Words by Corinne Casella | Photo by Kat Fisher
As part of the fourth annual TD James Moody Jazz Festival, NJPAC’s Victoria Theater hosted an intimate evening of music and conversation with Grammy winners Bruce Hornsby and Christian McBride. In tune with McBride’s One on One series, the intimate event featured only a piano, a stand-up bass and set of chairs. However, what transpired was anything but simple. Seeing McBride’s deft hands upon the bass and Hornsby’s magic on the keys would have been worth the price of admission alone. Yet their comfortable banter on everything from sports trivia to time spent with The Grateful Dead lent a layered aspect that made the show unforgettable.
The night began with a touching tribute to the namesake of the festival, James Moody. Todd Coolman, a member of The James Moody Quartet, opened the show discussing Moody’s legacy in ‘passing the torch to the next generation’. He presented Moody’s widow Linda with a check for $5,000 for the Moody Scholarship fund. The scholarship was founded in 2005 at the Conservatory of Music at Purchase College-State University of New York, where Coolman is a professor Music and Director of the Jazz Studies Program.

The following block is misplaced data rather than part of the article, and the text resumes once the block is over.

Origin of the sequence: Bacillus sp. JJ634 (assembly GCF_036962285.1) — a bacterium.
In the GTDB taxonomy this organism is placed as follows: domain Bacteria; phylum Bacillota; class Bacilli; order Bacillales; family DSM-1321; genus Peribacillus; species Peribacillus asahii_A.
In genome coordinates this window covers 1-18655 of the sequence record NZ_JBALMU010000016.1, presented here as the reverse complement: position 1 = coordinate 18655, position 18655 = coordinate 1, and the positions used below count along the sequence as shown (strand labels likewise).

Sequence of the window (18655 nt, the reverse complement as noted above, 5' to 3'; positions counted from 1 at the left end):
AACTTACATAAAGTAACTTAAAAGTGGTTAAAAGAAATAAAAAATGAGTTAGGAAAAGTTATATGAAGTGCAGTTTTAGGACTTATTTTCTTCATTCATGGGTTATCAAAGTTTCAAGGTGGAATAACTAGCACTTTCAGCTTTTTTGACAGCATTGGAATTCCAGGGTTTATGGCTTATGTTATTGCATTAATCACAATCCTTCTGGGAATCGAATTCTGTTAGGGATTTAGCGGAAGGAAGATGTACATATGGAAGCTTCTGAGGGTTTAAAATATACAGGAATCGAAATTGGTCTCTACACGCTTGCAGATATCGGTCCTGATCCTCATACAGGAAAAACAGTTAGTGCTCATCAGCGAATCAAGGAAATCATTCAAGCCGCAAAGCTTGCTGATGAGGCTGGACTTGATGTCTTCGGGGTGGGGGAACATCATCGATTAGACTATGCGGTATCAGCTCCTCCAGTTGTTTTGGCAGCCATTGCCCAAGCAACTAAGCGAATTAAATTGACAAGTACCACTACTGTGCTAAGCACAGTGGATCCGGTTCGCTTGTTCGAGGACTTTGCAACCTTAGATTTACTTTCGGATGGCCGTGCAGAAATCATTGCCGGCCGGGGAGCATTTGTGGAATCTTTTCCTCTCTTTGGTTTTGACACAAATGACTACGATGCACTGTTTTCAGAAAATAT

Hornsby, a self-dubbed life-long student, offered up a curated set-list inspired by a range of artists including Schubert, Elliott Carter and Bill Evans. From classical, to musical theater to polyrthymic jazz, the diversity led both musicians into new modes of expression. The result was a captivating fury of chords intuitively followed by McBride, like notes chasing each other across the page.
Interspersed among the duet’s musical banter was a conversation between friends and colleagues. Holding a rhythm all its own, Hornsby’s stories prompted by McBride, gave the audience a look at the business of music from an insider’s point of view. Discussion ranged from the highs and lows of fame, what it takes to become the best and all the memories formed along the way.
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